STEM Woman Leader of the Day- Sondra Barbour (Lockheed Martin)
Submitted by Tommy Cornelis on October 18, 2012
Sondra Barbour is the Senior Vice President of Enterprise Business Services and Chief Information Officer for Lockheed Martin. She leads all internal information technology operations, including protecting the corporation from cyber threats, as well as the Corporation’s Financial Services and the Environmental, Health and Safety organization. Ms. Barbour is currently a member of the Executive Diversity Council and is the executive sponsor for the People with Disabilities Leadership Forum. Ms. Barbour holds a bachelor’s degree from Temple University in Computer Science and Accounting. She is also a graduate of Lockheed Martin’s Program Management Development Program.
Why do you believe STEM Education and Workforce are important to our nation?
For the United Statesto remain competitive, we must emphasize the importance of STEM education and inspire students to pursue these disciplines. Our nation is becoming more diverse, and at the same time, we’re facing a significant challenge as a generation of scientists, engineers and mathematicians retire. There are not enough young people pursuing these important technology positions, which are critical to our national security and economic strength. I believe we need to help fill this gap and encourage future generations, of all backgrounds, to pursue challenging and rewarding careers in STEM disciplines.
What can we do to assure more women leaders in STEM?
I strongly believe that women in STEM-related fields should get involved in organizations that educate and inspire tomorrow’s scientists, engineers and mathematicians. By serving as role models and mentors, women in leadership roles can help young girls discover a potential career in STEM and aspire to become leaders in these fields. Across industries, we must also continue efforts to create work environments where diversity is a business imperative and considered vital for competitive strength. At Lockheed Martin, our commitment to closing the gender gap can be seen in an upward trend in women in leadership roles within the company. Three of our four business areas are currently led by women including Electronic Systems Executive Vice President Marillyn Hewson who will become our new President and Chief Operating Officer effective January 1.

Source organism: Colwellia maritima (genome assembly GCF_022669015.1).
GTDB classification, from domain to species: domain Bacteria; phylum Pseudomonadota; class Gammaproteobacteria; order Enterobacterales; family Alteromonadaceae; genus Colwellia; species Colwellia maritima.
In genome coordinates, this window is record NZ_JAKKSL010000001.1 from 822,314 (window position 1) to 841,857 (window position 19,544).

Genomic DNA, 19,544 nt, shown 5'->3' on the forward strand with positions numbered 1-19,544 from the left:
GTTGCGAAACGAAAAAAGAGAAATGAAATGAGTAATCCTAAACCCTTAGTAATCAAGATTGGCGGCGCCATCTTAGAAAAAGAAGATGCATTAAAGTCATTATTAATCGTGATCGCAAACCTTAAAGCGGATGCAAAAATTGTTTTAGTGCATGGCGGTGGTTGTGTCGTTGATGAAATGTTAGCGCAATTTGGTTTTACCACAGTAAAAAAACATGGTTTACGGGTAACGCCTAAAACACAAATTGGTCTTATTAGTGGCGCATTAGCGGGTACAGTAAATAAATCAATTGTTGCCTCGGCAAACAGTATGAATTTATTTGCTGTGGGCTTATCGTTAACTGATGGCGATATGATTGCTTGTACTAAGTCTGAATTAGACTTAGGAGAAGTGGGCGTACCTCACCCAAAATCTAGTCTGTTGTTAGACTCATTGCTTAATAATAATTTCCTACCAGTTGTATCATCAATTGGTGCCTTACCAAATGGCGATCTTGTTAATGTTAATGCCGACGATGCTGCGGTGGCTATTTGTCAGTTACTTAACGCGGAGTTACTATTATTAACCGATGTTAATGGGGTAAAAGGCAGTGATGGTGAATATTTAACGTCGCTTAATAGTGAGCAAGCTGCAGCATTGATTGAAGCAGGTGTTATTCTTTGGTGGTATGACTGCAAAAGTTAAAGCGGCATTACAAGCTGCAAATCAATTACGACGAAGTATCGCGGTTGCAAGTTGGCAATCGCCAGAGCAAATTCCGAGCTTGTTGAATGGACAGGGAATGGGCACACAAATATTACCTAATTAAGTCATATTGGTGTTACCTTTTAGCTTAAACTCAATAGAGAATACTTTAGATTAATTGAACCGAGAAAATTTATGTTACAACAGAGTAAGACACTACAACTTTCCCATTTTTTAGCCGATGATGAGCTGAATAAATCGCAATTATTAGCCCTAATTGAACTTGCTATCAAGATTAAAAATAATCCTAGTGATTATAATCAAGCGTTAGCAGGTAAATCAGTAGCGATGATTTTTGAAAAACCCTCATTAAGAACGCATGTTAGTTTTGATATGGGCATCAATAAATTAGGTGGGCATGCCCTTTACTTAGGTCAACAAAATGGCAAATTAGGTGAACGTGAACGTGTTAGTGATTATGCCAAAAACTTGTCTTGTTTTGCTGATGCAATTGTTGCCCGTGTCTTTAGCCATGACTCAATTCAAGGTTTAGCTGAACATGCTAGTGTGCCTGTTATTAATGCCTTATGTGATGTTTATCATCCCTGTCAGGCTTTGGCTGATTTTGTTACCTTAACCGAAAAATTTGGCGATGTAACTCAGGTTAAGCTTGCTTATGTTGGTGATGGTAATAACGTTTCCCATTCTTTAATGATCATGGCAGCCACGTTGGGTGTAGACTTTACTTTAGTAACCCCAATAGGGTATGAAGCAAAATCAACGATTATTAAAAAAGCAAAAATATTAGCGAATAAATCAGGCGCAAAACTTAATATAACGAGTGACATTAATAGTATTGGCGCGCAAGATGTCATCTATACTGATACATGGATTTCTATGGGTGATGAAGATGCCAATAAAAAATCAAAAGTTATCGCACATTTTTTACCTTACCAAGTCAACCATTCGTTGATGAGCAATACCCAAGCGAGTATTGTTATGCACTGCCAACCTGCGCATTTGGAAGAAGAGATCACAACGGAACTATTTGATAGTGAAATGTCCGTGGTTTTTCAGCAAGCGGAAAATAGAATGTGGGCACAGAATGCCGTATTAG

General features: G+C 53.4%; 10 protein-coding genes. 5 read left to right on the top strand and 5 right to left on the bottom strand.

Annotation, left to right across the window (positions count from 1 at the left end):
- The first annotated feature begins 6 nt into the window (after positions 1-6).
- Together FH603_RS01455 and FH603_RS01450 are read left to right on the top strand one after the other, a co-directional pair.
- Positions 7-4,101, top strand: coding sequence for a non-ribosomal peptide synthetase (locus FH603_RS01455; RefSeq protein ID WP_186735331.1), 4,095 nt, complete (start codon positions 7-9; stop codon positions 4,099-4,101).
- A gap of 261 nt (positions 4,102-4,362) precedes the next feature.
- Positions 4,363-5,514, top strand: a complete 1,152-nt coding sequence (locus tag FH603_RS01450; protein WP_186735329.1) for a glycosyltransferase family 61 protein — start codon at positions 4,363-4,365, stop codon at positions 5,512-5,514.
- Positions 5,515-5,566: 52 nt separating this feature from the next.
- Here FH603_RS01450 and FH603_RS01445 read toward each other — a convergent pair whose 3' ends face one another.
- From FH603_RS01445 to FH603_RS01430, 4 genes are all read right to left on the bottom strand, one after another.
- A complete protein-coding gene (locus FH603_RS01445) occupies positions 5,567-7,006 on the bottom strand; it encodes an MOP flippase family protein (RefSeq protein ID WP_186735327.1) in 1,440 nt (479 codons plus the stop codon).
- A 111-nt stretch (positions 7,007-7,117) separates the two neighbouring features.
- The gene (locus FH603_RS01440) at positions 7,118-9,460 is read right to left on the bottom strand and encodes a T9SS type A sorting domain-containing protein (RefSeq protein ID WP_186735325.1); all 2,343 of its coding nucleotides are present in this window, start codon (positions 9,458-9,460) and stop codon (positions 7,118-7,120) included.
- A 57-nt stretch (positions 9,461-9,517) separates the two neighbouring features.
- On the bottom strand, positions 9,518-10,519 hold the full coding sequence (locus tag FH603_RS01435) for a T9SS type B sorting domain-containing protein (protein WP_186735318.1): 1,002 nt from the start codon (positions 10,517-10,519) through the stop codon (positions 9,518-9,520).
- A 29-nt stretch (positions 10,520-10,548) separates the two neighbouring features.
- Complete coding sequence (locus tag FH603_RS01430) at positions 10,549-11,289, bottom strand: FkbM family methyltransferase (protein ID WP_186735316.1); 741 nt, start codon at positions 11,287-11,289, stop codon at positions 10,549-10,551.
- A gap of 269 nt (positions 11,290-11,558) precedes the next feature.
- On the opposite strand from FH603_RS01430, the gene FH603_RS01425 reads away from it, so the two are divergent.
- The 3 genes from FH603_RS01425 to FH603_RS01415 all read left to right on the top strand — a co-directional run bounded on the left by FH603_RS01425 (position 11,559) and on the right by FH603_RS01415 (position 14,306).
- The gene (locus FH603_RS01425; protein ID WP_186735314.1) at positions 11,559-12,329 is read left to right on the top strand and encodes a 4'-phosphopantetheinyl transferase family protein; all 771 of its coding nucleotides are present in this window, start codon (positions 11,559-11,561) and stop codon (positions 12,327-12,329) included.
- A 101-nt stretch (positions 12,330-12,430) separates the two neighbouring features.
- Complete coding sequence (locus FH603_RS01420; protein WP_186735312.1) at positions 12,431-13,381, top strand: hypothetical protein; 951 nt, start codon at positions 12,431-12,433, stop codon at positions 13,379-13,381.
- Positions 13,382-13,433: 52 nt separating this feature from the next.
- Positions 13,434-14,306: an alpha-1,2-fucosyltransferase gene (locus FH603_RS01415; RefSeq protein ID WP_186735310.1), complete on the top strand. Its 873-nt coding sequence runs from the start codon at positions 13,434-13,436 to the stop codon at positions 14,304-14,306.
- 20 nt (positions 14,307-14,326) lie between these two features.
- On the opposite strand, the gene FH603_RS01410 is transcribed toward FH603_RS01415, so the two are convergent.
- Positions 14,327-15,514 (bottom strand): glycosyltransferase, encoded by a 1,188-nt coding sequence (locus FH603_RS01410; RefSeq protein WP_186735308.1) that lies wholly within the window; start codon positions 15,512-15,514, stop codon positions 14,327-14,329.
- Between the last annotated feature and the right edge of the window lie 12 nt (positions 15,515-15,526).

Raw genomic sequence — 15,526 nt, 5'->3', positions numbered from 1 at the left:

What about STEM gives you passion?
My passion for STEM is fueled by the ability to see, over a span of many years, how a young mind was shaped through mentoring and STEM education. Some of the most rewarding experiences in my life have been watching a student or young professional I have mentored overcome obstacles and grow in the pursuit of a STEM career. It’s incredibly fascinating to hear about their accomplishments years later and realize the significant roles that each of us can play in helping to inspire a new generation of innovators.
How is your company innovating to promote STEM?
Lockheed Martin’s approach to STEM outreach includes non-profit and school partnerships that provide unique and innovative opportunities for our 64,000 engineers to build one-on-one relationships with students as role models and mentors. Through Engineers in the Classroom, our K-12 STEM education outreach initiative, Lockheed Martin engineers work directly with students on programs like FIRST Robotics, Team America Rocketry Challenge, 4-H Robotics Clubs and Project Lead The Way. We also actively support teachers with training and curricula development. In addition, Lockheed Martin has hosted the USA Science and Engineering Festival, the country’s only national science festival, creatively promoting STEM through interactive, family-friendly exhibits and fun, engaging speakers. Lockheed Martin also proudly supports STEM education through corporate giving. In 2011, we dedicated 50 percent of our philanthropy to STEM education programs, which amounted to more than $13 million.